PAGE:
JACKSON, Tenn. – Sept. 30, 2009 – The United States’ global prestige is rebounding after a major decline in recent years, and college students can contribute to that rebound significantly in the future, according to a BBC correspondent who spoke at Union University Sept. 30.
Katty Kay, co-presenter of BBC World news bulletins and the Washington correspondent for BBC World News America, spoke in the Carl Grant Events Center as part of the 11th annual Union Forum luncheon lecture series.
“Get out and see the world,” Kay said to the Union students in attendance. “Forget that well paying job in New York for six months or a year and hit the sidewalks in New Delhi instead. It will enrich your lives, and it will show other people the very best of this country.”
A regular guest commentator on NBC’s Meet the Press and the Chris Matthews Show, Kay was raised and educated in the Middle East, where her father was a British diplomat. She offered an often-overlooked international perspective on U.S. events and headlines, providing a candid look at America through an international prism.
After graduating from Oxford, Kay lived in Zimbabwe where she began her career with the BBC. She also lived in Tokyo before moving to Washington. One of the topics Kay addressed was America’s standing in the world and the global opinion of President Obama.
“Clearly, the intractable problems around the world – Iran, Afghanistan, the Middle East, the Palestinians, the Israelis, North Korea – these are very difficult issues,” Kay said. “I think there were many around the world who thought that President Obama would come along not just like a rock star, but a bit like God and fix everything with a magic wand. They were wrong to think that.
“There is a reason we haven’t solved these problems. They are devilishly hard to solve, and they will take many years to solve.” One thing that has changed, however, is the global perception of the United States, Kay said.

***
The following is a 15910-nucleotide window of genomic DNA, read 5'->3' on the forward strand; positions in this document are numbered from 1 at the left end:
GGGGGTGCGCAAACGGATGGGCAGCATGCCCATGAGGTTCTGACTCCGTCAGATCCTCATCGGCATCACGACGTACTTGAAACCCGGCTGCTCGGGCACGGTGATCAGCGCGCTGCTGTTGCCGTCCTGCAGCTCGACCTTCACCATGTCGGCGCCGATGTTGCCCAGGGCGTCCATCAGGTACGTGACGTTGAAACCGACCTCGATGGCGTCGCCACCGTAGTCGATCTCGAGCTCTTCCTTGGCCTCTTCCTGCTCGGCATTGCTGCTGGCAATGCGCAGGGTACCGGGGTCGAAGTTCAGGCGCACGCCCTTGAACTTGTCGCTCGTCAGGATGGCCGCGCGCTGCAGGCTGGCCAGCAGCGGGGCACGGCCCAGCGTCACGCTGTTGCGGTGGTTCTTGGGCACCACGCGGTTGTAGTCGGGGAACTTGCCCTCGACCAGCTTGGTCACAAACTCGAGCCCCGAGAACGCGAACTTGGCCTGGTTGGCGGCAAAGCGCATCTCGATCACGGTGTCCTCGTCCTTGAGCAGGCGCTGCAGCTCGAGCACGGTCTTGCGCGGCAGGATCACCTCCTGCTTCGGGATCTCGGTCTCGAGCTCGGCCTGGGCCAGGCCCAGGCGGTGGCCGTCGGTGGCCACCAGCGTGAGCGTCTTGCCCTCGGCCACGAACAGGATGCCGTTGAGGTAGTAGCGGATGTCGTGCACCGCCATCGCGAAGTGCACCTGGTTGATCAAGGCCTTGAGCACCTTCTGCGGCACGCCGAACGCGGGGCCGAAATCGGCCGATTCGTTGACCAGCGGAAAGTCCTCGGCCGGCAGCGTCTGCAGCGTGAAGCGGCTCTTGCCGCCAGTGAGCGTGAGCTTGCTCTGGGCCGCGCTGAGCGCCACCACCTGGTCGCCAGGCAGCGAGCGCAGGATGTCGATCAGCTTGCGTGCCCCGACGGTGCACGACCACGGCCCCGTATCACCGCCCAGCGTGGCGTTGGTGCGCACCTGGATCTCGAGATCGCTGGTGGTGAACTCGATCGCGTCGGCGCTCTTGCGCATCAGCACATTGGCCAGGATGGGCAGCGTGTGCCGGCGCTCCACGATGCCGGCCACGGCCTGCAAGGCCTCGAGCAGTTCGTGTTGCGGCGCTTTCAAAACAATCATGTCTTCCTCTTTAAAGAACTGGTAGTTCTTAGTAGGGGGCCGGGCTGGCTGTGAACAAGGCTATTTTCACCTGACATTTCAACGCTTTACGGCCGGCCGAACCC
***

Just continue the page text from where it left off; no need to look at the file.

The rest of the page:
“Traveling abroad this year I’ve seen a remarkable shift in attitude toward your country,” she said. “Polls here suggest that some of the gleam is coming off the Obama administration. That is certainly not the case in Europe.”
Kay said it’s no secret that the United States’ reputation suffered dramatically during the Bush administration, fueled in part by negative reaction to the Iraq war and also fueled by some “intellectually lazy crazy-talk” that she said was often unfair toward America. Part of the problem, she suggested, is that “everyone from Singapore to Switzerland thinks that they are an expert” on the United States.
“But I don’t think that this breakdown in U.S. relations with other countries is permanent,” Kay observed. “America has begun to regain some of its global prestige.”
Kay pointed to unity in the international community over Iran as evidence of America’s recovery, and she suggested that any worldwide anti-Americanism won’t last long, because young Americans are almost twice as likely as their parents’ generation to have passports, and to use them.
“At the heart of anti-Americanism is often ignorance,” Kay said. “But by the simple fact of buying a backpack, filling it up, getting that plane ticket and going to see another country, you can help change that. You will also discover the most important fact about education, and that’s that it doesn’t stop at Union University’s door. The joy of learning is that it is a lifelong process.”